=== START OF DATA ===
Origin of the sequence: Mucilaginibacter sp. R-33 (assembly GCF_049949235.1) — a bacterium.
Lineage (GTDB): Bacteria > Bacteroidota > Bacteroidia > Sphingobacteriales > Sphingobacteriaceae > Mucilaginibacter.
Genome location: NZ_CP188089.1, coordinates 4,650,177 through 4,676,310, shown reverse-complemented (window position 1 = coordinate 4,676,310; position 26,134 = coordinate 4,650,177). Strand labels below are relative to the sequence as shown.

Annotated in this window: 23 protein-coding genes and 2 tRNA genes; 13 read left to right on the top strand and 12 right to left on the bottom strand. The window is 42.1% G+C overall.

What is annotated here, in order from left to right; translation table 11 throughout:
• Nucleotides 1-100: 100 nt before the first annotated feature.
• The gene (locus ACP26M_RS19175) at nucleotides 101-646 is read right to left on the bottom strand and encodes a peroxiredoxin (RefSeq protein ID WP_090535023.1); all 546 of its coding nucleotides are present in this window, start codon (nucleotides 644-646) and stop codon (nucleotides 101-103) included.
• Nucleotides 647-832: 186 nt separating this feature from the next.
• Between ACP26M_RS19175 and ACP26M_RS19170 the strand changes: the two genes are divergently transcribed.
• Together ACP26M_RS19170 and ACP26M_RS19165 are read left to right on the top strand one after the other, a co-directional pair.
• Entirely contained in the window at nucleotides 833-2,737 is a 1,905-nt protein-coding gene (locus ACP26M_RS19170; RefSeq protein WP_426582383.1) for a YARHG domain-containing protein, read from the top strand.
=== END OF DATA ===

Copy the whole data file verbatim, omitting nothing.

Origin of the sequence: Mucilaginibacter sp. R-33 (assembly GCF_049949235.1) — a bacterium.
Lineage (GTDB): Bacteria > Bacteroidota > Bacteroidia > Sphingobacteriales > Sphingobacteriaceae > Mucilaginibacter.
Genome location: NZ_CP188089.1, coordinates 4,650,177 through 4,676,310, shown reverse-complemented (window position 1 = coordinate 4,676,310; position 26,134 = coordinate 4,650,177). Strand labels below are relative to the sequence as shown.

Annotated in this window: 23 protein-coding genes and 2 tRNA genes; 13 read left to right on the top strand and 12 right to left on the bottom strand. The window is 42.1% G+C overall.

What is annotated here, in order from left to right; translation table 11 throughout:
• Nucleotides 1-100: 100 nt before the first annotated feature.
• The gene (locus ACP26M_RS19175) at nucleotides 101-646 is read right to left on the bottom strand and encodes a peroxiredoxin (RefSeq protein ID WP_090535023.1); all 546 of its coding nucleotides are present in this window, start codon (nucleotides 644-646) and stop codon (nucleotides 101-103) included.
• Nucleotides 647-832: 186 nt separating this feature from the next.
• Between ACP26M_RS19175 and ACP26M_RS19170 the strand changes: the two genes are divergently transcribed.
• Together ACP26M_RS19170 and ACP26M_RS19165 are read left to right on the top strand one after the other, a co-directional pair.
• Entirely contained in the window at nucleotides 833-2,737 is a 1,905-nt protein-coding gene (locus ACP26M_RS19170; RefSeq protein WP_426582383.1) for a YARHG domain-containing protein, read from the top strand.